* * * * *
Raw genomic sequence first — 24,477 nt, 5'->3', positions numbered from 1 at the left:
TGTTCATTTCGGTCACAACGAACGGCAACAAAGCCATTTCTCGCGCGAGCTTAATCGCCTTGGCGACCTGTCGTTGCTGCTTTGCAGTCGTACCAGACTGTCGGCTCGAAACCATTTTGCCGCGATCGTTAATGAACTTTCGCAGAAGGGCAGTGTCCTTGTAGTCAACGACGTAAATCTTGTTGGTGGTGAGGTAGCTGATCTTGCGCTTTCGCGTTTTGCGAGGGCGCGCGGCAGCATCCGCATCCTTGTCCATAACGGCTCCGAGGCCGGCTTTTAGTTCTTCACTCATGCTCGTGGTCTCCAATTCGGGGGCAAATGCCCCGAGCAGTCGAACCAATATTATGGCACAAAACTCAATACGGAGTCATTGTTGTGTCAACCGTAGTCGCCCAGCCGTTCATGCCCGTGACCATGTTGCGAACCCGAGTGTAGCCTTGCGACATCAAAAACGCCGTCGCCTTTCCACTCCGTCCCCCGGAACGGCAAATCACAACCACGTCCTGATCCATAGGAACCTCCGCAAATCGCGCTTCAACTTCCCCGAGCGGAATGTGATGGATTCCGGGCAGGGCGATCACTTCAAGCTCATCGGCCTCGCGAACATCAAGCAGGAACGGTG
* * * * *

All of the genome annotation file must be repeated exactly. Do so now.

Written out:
Raw genomic sequence first — 24,477 nt, 5'->3', positions numbered from 1 at the left:
TGTTCATTTCGGTCACAACGAACGGCAACAAAGCCATTTCTCGCGCGAGCTTAATCGCCTTGGCGACCTGTCGTTGCTGCTTTGCAGTCGTACCAGACTGTCGGCTCGAAACCATTTTGCCGCGATCGTTAATGAACTTTCGCAGAAGGGCAGTGTCCTTGTAGTCAACGACGTAAATCTTGTTGGTGGTGAGGTAGCTGATCTTGCGCTTTCGCGTTTTGCGAGGGCGCGCGGCAGCATCCGCATCCTTGTCCATAACGGCTCCGAGGCCGGCTTTTAGTTCTTCACTCATGCTCGTGGTCTCCAATTCGGGGGCAAATGCCCCGAGCAGTCGAACCAATATTATGGCACAAAACTCAATACGGAGTCATTGTTGTGTCAACCGTAGTCGCCCAGCCGTTCATGCCCGTGACCATGTTGCGAACCCGAGTGTAGCCTTGCGACATCAAAAACGCCGTCGCCTTTCCACTCCGTCCCCCGGAACGGCAAATCACAACCACGTCCTGATCCATAGGAACCTCCGCAAATCGCGCTTCAACTTCCCCGAGCGGAATGTGATGGATTCCGGGCAGGGCGATCACTTCAAGCTCATCGGCCTCGCGAACATCAAGCAGGAACGGTG